Rational emotive behavioral therapy, also known as REBT, rational therapy, and rational emotive therapy, was created and developed by American psychotherapist Dr. Albert Ellis in the 1950s. It is a branch of psychotherapy that helps people to work through their emotional and behavioral problems, with the end and ultimate goal of effectively teaching them to lead happier and more fulfilling lives. This is accomplished by changing the way the subject they reacts to external events. REBT was a precursor of general cognitive behavioral therapy, which is similar. The applications of this therapy for people working on breaking free of their addictions are numerous. Many people who have participated in REBT have experienced great results in resolving problems that lead to their addictions, and report strength in using its methods to avoid returning to actively abusing drugs or alcohol.
How It All Began
When developing REBT, Dr. Albert Ellis was inspired by philosophy and philosophers. He studied philosophers from ancient Rome, ancient Greece, ancient Asia, and modern philosophers. The individual he was most drawn to – and often quoted – was Greek Stoic philosopher Epitectus. Epitectus, who lived from 55-135 AD believed that all external events are beyond our control, and that we should simply accept them without too much emotional. Conversely, though, individuals are responsible for their own actions, and we are able to examine our actions and control them through self-discipline. These ideas are reflective of philosophical Stocism, and Dr. Ellis felt strongly that these ideas were highly applicable to emotional and behavioral psychotherapy in modern times as well.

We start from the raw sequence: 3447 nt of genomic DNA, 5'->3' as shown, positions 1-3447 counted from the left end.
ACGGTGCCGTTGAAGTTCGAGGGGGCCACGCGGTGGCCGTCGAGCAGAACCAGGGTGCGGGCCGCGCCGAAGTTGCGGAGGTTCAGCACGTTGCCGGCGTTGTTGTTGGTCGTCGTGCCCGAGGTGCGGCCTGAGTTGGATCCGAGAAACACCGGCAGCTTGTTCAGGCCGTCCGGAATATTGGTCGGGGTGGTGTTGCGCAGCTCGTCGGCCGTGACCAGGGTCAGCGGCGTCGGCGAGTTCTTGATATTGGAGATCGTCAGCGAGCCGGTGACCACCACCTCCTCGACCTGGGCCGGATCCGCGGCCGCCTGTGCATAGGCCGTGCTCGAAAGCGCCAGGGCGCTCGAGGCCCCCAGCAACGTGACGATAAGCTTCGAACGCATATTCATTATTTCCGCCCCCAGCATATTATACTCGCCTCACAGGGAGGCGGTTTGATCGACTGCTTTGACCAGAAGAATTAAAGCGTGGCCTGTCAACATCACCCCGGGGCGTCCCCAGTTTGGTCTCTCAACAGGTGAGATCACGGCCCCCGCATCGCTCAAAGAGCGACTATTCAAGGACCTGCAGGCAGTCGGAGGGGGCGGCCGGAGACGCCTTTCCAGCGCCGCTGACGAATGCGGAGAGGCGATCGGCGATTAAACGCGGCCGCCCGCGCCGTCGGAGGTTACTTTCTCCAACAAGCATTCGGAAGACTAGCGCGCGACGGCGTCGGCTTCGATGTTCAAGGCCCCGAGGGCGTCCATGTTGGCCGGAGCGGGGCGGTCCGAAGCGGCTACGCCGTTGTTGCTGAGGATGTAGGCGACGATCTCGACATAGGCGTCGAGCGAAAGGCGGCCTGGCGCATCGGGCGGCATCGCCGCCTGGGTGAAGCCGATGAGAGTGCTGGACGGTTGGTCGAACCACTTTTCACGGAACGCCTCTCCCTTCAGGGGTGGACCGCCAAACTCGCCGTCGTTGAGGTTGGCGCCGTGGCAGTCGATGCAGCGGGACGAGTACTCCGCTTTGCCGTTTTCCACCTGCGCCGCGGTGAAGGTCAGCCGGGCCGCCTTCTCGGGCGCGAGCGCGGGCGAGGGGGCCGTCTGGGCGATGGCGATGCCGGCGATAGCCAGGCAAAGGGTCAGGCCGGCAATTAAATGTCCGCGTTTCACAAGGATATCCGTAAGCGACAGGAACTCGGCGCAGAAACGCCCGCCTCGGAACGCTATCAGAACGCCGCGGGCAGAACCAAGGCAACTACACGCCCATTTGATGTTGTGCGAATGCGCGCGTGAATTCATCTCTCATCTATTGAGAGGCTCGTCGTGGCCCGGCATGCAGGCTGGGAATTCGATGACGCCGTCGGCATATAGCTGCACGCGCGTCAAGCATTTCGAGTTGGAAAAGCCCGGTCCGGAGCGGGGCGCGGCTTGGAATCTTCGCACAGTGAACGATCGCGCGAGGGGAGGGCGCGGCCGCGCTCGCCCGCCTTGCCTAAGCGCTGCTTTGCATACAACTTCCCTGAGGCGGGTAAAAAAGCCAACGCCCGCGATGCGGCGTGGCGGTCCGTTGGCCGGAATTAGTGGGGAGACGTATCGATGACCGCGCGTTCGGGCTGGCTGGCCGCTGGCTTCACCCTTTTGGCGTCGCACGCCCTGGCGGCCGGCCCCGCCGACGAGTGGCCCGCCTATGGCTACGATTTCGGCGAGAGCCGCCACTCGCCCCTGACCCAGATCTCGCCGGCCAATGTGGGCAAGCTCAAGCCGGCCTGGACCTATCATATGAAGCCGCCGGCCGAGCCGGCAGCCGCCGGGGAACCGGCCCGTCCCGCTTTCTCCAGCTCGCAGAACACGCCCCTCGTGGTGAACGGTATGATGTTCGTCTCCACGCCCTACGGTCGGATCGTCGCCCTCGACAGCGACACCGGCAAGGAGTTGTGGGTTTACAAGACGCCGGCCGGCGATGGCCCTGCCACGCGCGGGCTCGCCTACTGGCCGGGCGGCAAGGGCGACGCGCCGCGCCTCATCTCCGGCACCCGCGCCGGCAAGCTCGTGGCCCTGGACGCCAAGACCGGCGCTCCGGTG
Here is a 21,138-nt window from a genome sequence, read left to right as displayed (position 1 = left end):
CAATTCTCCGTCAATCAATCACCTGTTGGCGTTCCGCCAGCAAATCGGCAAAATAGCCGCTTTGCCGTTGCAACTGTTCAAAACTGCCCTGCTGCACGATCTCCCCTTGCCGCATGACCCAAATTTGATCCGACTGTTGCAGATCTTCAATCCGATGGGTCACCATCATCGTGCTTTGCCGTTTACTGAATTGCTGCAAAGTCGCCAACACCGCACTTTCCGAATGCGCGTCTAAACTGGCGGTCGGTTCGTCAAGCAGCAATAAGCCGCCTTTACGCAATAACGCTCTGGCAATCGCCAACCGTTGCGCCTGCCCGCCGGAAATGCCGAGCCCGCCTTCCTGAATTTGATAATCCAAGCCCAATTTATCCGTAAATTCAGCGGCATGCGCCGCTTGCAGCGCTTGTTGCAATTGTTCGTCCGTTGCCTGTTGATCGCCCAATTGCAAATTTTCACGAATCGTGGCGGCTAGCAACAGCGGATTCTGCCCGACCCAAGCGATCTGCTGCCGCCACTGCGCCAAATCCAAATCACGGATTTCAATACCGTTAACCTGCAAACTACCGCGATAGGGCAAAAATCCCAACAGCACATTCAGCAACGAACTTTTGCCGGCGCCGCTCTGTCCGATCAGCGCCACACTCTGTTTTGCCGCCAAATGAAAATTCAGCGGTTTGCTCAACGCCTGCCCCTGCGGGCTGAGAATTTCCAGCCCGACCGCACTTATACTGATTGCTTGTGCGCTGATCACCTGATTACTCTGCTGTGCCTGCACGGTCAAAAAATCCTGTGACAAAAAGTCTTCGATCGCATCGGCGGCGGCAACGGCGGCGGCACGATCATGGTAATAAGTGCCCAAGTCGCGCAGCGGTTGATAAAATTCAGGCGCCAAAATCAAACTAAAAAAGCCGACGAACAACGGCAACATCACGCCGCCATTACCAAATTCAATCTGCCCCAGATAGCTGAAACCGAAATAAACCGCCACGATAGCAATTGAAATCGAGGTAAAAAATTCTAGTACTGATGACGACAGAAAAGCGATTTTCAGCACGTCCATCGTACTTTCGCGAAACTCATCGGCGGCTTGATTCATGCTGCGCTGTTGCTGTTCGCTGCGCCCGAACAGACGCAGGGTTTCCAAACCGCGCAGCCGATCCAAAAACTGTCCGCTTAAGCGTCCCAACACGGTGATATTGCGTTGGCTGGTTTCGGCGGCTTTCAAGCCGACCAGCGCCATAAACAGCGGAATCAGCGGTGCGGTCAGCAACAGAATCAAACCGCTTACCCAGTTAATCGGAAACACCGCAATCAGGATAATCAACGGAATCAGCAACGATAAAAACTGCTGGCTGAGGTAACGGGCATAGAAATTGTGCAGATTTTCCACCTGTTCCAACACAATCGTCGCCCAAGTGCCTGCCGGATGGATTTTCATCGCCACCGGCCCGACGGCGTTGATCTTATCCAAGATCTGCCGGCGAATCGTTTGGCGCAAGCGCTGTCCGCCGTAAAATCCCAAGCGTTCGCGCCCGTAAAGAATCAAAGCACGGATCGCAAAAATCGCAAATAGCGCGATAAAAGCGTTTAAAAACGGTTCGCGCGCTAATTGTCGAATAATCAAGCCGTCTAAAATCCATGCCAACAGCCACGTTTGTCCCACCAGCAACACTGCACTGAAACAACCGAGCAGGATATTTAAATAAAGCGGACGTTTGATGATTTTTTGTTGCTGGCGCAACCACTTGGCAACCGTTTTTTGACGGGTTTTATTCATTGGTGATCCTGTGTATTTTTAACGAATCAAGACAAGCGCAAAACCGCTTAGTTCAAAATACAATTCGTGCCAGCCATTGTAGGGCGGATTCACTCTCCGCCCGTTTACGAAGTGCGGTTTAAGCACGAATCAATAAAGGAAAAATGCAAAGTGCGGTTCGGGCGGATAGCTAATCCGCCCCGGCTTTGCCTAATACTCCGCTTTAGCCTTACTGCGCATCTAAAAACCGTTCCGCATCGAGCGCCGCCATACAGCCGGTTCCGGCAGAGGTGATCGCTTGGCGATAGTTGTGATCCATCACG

Ellis first presented his ideas around this concept at the American Psychological Association conference in 1956, where he eagerly and effectively defended his work. The following year, he published an article on his research in a peer-reviewed journal entitled “Rational psychotherapy and individual psychology.” In 1959, the therapy got a name – rational emotive therapy – although that was changed to its current name, rational emotive behavioral therapy, in 1992.
What REBT is All About
Considering Ellis’ interest in philosophy, it is no surprise that this therapy mirrors the beliefs of Epitectus and Stoicism in many ways. Stoicism suggests that our problems are brought on by overthinking and overanalyzing external events. It is our views of things, events, and experiences that make them bad; they are not inherently bad on their own. Ellis often quoted Shakespeare in Hamletto illustrate this point: “There is nothing good or bad but thinking makes it so.” A main premise of REBT is that humans do not become emotionally disturbed as a result of unfortunate circumstances; rather, they become this way due to the ways they construct their views of these circumstances through language, beliefs, meanings, and philosophies about the world, themselves, and others.
According to Stoicism and REBT theory, to a large degree, people consciously and unconsciously construct emotional difficulties such as self-blame, self pity, anger, hurt, guilt, shame and anxiety. They also encourage within themselves certain behaviors including procrastination, compulsiveness, avoidance, and even addiction and withdrawal. These feelings and behaviors appear as a result of irrational and self-defeating thinking. They can be avoided by thinking differently. REBT is truly the promotion of mind over matter.